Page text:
Growing up in India, it was impossible to escape visions of misty green mountains and flowing chiffon sarees that are the cultural ambassadors of Switzerland thanks to Yash Chopra & co. Would it not then be sacrilege to live so close by and not pay Switzerland a visit? As I explained this fact to my husband, he did what any long-suffering married man would do. He handed me his credit card, blocked 5 vacation days on his calendar, and went back to work. It takes ages to get your man to this level of give-uppyness, but ladies, you must persevere.
Off to Switzerland we went then, on a train so sleek and fast that it has often swept the eyelashes off my anatomy when it has whooshed pass my platform at small stations in Amsterdam. Never able to sit peacefully in one place, I managed to find unreserved seats right behind the driver, and get a cockpit view of the journey through Germany. As I type this paragraph, I realize that writing about the next eight days will take me reams and reams of virtual paper, so I’m just going to write a helpful article for any of you planning to undertake a Swiss odyssey.
Where to stay: Look at the map of Switzerland. It’s a fairly big country. Now zoom out and look at the map of Germany. THAT is a really big country. When in Switzerland, just stay wherever you find affordable (good luck!) and comfortable accommodation. We had booked ourselves into a number of different cities, but in hindsight, seven nights in Basel or Bern would have been more or less the same. If you’re staying at hotels that are a notch below your usual standards, make sure to include a night at an Etap hotel, which makes everything else feel miles better. A big thumbs up to the YMCA hostel in Basel, which has clean and comfortable en suite rooms, an affordable breakfast, and access to a sparkling communal kitchen, which brings us to the next point:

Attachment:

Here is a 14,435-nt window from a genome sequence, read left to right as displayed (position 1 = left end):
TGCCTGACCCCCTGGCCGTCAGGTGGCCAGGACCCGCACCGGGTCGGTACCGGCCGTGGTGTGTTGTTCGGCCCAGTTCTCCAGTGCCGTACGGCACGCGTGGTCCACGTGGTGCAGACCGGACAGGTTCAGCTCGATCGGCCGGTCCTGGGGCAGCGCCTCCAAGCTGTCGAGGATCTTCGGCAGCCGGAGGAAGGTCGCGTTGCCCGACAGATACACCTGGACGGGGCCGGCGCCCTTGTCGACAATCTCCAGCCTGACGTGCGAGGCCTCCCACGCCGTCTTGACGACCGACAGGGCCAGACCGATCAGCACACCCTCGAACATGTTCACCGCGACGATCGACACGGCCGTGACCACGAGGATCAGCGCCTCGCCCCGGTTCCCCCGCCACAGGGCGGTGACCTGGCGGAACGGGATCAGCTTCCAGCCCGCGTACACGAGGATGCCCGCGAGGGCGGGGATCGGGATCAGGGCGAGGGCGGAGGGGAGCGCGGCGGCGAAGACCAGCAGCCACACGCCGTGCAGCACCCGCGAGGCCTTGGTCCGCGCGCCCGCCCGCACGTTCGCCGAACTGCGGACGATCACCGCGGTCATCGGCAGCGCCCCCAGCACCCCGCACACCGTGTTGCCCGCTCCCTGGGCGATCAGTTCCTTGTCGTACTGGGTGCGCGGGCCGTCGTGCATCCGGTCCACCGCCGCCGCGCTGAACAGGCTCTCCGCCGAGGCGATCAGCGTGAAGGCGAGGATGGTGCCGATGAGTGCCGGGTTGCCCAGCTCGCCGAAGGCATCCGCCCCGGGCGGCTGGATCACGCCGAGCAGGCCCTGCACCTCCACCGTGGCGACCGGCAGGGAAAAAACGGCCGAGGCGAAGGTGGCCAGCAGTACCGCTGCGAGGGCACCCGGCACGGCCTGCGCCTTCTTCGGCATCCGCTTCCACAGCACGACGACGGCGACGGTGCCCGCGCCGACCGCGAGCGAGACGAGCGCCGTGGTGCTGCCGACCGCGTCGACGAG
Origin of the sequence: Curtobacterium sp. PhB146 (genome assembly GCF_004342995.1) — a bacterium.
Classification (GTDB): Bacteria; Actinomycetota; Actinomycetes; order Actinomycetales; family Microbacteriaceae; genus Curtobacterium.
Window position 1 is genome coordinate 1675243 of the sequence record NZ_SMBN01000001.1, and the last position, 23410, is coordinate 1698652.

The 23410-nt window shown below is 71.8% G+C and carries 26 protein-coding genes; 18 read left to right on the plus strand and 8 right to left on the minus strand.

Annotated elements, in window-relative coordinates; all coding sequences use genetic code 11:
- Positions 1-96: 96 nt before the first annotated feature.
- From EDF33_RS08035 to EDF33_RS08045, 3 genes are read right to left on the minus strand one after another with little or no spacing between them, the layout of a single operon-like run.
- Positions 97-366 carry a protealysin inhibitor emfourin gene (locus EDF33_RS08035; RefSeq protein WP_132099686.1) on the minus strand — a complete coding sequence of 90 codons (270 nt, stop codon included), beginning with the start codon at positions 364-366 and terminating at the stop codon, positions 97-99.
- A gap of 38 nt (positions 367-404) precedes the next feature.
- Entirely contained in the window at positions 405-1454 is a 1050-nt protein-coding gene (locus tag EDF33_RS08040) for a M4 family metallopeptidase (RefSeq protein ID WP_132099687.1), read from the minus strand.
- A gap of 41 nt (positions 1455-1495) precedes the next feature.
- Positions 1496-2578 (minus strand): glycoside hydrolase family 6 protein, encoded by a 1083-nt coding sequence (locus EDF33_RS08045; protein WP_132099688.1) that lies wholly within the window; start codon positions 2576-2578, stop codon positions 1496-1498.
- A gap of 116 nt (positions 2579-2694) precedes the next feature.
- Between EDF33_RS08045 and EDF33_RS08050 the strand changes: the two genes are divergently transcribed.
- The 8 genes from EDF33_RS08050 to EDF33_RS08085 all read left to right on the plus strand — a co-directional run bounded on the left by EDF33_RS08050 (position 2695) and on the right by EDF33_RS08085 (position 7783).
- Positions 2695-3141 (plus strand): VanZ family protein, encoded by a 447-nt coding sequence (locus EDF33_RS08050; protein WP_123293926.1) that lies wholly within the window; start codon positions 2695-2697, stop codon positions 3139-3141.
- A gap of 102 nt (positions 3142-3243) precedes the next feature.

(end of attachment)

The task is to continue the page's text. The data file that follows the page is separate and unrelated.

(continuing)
What to eat: Euro notes or, if you want a colourful meal, Swiss Francs. About 6 hours into your Swiss visit, you will realize that you cannot win the battle against food bills. When McDonalds is twice as expensive as back home, and back home is a fairly expensive Western European country, then you know you’re in trouble. Fortunately, two gigantic supermarket chains: Coop and Migros have stores almost everywhere, and if you go in the summers, you’ll find that spending under 20 francs on yogurt, salads, fresh fruit and some cheese and bread for two makes for a very satisfactory compromise, at least once a day. Sit down for a hot meal, and you either lose no less than twice that sum, or you ingest good old McDonalds, (I bet the 100% recyclable burger boxes come back as coffins for the patrons). Of course our vegetarianism means that we go prepared to just eat our own socks if needed when we travel through Europe, and things might be different for you.